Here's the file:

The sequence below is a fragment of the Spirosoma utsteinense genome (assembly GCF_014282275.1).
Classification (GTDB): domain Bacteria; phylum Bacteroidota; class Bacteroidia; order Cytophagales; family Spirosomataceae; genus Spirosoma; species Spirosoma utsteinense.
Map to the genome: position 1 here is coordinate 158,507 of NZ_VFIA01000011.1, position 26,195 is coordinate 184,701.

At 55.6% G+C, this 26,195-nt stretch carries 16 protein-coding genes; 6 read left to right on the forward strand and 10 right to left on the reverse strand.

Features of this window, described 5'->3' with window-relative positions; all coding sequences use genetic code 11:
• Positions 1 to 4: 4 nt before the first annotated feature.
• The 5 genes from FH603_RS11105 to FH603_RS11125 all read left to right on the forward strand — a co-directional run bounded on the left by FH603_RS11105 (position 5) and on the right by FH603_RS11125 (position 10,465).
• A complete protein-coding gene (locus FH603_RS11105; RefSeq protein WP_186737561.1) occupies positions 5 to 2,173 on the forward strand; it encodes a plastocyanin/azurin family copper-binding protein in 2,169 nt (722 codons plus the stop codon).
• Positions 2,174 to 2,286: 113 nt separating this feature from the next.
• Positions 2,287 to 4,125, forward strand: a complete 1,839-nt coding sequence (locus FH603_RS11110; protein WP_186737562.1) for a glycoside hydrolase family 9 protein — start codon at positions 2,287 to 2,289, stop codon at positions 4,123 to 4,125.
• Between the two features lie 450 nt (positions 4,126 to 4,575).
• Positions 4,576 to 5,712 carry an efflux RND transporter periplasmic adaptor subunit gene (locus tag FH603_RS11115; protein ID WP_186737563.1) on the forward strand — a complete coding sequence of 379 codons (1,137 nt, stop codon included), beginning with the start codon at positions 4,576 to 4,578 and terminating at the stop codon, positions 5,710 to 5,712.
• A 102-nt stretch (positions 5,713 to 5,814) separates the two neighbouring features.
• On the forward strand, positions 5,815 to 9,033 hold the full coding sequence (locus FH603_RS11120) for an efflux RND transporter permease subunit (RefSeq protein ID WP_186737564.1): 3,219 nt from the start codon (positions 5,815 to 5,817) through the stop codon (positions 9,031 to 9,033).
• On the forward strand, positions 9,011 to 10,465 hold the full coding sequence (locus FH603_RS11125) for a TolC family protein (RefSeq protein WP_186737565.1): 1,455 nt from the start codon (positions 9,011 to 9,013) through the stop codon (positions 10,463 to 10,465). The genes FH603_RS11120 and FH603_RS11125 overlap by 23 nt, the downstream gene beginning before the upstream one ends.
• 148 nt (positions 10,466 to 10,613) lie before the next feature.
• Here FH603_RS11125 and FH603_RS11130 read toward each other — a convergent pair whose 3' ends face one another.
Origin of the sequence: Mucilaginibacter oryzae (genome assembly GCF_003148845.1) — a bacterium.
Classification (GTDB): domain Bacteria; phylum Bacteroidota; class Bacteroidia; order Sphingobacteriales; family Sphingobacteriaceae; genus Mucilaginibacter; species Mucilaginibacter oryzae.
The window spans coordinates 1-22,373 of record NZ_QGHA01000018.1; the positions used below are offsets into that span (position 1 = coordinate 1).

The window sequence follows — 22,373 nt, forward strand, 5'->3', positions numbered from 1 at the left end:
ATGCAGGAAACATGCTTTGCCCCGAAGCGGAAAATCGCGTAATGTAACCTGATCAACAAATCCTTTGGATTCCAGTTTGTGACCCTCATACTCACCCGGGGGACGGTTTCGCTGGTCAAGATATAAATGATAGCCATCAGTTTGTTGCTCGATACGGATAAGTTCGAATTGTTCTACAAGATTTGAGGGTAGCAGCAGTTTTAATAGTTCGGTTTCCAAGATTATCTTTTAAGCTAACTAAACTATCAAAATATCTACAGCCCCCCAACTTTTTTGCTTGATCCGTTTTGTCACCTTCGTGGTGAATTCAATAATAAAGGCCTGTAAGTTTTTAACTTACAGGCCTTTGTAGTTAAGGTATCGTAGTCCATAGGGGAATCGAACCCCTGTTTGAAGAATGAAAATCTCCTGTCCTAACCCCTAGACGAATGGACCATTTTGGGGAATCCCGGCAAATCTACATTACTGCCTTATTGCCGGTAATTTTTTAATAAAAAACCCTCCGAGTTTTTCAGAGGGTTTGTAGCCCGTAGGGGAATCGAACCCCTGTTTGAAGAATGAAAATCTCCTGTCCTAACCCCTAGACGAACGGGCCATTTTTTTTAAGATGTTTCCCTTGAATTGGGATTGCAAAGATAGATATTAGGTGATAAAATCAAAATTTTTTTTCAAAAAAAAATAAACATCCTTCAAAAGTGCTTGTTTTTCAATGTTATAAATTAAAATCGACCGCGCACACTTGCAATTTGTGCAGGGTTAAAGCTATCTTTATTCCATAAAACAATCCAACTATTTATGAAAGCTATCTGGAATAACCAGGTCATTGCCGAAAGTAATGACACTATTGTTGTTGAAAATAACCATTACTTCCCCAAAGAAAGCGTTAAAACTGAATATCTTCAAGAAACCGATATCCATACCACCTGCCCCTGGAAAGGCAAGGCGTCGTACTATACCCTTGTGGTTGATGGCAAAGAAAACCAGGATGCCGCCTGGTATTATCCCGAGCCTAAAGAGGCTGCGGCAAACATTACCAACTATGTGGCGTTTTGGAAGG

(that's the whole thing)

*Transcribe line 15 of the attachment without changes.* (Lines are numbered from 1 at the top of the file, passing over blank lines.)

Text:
• On the forward strand, positions 9,011 to 10,465 hold the full coding sequence (locus FH603_RS11125) for a TolC family protein (RefSeq protein WP_186737565.1): 1,455 nt from the start codon (positions 9,011 to 9,013) through the stop codon (positions 10,463 to 10,465). The genes FH603_RS11120 and FH603_RS11125 overlap by 23 nt, the downstream gene beginning before the upstream one ends.